The region is well known for its interwar and post-war development boom and recreational industries, and the buildings and places in this year's events reflect these influences. The program provide a snapshot of the evolution of architecture on the Gold Coast. Some buildings date as far back as the late 1800s, and the program also includes cutting-edge design by some of the Gold Coast’s top architects.
Gold Coast Open House is a free event and suitable for all ages.
This article was found in The Real Estate Conversation - https://www.therealestateconversation.com.au/2017/10/10/gold-coast-open-house-2017-40-houses-buildin...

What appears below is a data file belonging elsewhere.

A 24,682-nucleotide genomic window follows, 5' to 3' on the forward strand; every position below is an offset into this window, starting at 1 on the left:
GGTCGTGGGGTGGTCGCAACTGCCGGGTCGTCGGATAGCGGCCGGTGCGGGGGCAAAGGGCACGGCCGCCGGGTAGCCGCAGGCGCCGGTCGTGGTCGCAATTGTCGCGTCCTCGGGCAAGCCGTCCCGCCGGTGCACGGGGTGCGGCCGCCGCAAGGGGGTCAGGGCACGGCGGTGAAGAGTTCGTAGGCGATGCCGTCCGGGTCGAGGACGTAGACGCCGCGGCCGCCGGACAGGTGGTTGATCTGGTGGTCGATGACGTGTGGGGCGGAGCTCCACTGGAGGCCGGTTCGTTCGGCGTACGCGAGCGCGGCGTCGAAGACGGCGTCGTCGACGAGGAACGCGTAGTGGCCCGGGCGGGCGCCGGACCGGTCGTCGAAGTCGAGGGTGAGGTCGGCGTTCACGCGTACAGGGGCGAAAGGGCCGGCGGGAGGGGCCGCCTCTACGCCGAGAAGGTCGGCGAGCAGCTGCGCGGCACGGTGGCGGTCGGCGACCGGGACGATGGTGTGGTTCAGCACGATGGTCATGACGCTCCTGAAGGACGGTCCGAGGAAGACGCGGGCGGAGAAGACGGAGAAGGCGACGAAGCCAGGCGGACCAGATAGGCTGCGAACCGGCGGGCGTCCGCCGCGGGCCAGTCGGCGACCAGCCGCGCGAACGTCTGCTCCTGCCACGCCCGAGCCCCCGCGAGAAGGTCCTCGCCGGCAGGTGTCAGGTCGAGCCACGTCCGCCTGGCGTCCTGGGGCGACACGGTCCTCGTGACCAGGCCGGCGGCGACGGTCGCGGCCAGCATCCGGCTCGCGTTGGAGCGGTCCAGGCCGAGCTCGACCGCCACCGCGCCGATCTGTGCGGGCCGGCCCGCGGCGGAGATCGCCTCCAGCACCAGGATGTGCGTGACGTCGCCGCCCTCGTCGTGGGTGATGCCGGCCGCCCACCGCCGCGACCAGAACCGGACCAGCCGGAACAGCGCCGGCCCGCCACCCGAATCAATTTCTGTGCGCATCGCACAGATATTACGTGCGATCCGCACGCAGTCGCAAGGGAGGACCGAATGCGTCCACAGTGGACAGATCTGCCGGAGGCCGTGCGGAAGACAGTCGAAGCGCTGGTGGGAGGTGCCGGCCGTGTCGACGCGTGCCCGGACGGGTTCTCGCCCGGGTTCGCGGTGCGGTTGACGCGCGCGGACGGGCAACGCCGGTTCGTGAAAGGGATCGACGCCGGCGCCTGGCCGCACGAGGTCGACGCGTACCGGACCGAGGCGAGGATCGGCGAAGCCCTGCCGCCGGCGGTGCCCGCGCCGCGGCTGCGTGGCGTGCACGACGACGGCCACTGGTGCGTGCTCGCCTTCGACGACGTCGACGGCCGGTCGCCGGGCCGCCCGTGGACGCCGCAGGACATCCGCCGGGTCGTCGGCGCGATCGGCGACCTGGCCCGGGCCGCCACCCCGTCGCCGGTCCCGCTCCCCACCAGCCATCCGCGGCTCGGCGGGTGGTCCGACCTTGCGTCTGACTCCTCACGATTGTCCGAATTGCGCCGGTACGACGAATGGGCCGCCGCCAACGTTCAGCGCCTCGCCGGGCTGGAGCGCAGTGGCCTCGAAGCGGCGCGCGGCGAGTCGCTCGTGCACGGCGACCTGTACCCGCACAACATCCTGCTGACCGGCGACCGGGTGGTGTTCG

It was the little house on a small block that country music singer Adam Brand jokingly referred to as “The Shack”.
The tiny two-bedroom house was riddled with asbestos and in desperate need of some TLC when Adam found it – and it was exactly what he was looking for.
As a touring artist, Adam is on the road a lot. But in between gigs he found himself with quite a bit of downtime and a strong desire to ﬁnd a property project to work on.
“Many years ago, I bought a couple of rental properties, did some very basic renovations where I ripped up carpets, repainted and cleaned up the yards,” Adam explains.
“I found that I loved the whole process of ﬁnding something rundown that’s dirty and neglected that everyone drives past and looks at the place and thinks they wouldn’t go near it.
I enjoyed pouring love into it, and having people go ‘Wow!’ at the end result.”
He hadn’t yet tackled a major renovation, but with a little time on his hands between tours, “I just needed a good project to sink my teeth into,” he says.